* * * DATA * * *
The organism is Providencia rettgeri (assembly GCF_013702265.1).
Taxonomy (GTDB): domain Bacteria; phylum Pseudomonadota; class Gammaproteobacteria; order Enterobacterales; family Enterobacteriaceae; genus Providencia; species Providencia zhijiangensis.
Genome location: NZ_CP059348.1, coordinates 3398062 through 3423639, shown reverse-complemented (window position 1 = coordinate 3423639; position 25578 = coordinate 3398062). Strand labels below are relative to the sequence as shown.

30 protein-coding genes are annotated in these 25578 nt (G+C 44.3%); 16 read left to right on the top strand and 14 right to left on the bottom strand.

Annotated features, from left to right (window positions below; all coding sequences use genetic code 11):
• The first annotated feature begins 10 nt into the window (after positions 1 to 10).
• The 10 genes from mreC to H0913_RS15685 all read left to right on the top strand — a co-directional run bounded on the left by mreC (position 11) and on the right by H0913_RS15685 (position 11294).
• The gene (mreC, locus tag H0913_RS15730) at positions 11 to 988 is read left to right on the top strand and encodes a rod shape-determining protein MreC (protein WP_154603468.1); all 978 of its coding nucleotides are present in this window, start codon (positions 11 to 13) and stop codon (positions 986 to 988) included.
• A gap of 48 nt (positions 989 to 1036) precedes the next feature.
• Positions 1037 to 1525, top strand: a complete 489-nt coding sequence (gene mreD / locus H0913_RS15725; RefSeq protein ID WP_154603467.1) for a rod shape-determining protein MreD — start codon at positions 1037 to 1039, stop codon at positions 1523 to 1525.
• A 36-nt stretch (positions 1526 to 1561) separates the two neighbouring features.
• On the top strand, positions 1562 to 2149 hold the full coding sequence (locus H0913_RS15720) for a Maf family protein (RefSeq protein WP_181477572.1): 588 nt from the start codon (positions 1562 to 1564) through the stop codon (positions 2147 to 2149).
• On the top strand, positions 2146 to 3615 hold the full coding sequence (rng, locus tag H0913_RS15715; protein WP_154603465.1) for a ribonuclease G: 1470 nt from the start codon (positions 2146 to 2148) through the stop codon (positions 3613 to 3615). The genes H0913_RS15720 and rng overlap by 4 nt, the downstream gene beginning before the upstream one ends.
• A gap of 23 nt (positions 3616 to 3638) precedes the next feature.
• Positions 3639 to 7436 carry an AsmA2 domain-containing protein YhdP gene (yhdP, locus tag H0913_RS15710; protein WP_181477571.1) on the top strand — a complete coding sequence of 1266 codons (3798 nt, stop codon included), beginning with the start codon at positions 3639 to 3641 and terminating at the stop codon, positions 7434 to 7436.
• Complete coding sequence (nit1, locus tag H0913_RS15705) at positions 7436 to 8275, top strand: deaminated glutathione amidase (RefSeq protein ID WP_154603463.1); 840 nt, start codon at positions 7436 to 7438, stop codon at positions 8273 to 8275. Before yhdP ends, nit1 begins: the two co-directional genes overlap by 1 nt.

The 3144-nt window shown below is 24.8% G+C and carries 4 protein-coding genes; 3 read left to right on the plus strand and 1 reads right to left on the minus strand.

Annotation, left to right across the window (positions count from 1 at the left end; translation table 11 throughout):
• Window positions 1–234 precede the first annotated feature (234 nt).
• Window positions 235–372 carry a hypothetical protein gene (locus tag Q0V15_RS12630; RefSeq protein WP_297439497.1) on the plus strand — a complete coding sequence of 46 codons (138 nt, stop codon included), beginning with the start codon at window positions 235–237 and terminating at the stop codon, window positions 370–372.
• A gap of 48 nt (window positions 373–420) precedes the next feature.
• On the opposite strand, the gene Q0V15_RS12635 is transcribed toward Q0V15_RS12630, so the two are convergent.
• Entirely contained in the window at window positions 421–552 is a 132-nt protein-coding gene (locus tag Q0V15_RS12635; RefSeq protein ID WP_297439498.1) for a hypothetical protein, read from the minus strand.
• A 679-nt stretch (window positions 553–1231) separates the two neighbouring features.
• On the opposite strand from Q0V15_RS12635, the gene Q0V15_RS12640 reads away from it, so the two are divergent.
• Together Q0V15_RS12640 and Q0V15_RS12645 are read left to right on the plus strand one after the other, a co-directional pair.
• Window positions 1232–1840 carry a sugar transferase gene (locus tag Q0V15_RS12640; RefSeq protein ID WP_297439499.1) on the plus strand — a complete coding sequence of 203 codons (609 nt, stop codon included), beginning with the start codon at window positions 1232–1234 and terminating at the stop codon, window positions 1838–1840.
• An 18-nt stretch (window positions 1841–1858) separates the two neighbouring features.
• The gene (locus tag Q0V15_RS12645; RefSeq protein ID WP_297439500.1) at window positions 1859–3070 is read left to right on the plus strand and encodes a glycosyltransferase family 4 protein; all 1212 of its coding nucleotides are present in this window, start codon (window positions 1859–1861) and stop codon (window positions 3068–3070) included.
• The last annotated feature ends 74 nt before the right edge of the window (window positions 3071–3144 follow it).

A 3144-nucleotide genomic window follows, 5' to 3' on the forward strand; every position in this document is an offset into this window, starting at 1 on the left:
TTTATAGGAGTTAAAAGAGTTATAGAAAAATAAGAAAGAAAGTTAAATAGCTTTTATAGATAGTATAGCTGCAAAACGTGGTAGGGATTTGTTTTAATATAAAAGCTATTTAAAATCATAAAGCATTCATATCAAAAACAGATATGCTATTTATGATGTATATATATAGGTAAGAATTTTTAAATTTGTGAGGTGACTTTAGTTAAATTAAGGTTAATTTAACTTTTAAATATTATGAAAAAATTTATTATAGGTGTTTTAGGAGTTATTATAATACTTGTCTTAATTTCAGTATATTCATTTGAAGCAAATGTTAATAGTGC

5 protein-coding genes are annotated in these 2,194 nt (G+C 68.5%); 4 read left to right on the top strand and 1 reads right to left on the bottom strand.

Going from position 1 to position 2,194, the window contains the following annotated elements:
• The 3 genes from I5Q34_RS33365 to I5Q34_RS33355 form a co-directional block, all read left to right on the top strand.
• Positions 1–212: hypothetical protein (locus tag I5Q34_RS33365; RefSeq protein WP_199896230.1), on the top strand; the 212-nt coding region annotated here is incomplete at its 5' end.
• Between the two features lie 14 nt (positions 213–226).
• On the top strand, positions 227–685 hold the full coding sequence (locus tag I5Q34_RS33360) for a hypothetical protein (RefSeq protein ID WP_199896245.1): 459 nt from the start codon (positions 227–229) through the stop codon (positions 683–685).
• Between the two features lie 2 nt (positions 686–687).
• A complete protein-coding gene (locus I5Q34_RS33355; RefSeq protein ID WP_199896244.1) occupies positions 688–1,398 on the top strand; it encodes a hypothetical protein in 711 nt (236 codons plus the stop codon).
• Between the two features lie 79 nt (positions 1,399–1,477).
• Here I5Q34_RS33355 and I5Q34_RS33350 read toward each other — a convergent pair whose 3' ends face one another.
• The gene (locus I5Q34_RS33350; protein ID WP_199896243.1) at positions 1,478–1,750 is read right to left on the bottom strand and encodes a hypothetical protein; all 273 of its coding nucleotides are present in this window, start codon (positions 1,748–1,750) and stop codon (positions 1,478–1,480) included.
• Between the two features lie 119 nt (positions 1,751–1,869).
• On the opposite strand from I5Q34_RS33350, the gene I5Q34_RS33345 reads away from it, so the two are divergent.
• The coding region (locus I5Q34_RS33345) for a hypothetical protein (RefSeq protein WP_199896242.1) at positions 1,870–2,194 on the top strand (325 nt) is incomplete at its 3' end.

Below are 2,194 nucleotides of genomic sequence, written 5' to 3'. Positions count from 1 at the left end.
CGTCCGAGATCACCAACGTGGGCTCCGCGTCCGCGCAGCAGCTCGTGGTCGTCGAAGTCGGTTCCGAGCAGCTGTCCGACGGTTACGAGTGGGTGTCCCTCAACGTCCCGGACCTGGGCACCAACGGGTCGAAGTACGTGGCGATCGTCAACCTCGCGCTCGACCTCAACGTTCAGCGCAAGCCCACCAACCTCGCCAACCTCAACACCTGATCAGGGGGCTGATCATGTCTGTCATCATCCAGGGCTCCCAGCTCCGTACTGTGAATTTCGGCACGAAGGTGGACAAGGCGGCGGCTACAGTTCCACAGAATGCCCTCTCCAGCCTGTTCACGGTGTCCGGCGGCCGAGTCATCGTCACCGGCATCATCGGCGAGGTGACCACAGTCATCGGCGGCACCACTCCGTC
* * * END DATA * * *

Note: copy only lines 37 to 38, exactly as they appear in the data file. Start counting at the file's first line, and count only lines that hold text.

• Between the two features lie 14 nt (positions 213–226).
• On the top strand, positions 227–685 hold the full coding sequence (locus tag I5Q34_RS33360) for a hypothetical protein (RefSeq protein ID WP_199896245.1): 459 nt from the start codon (positions 227–229) through the stop codon (positions 683–685).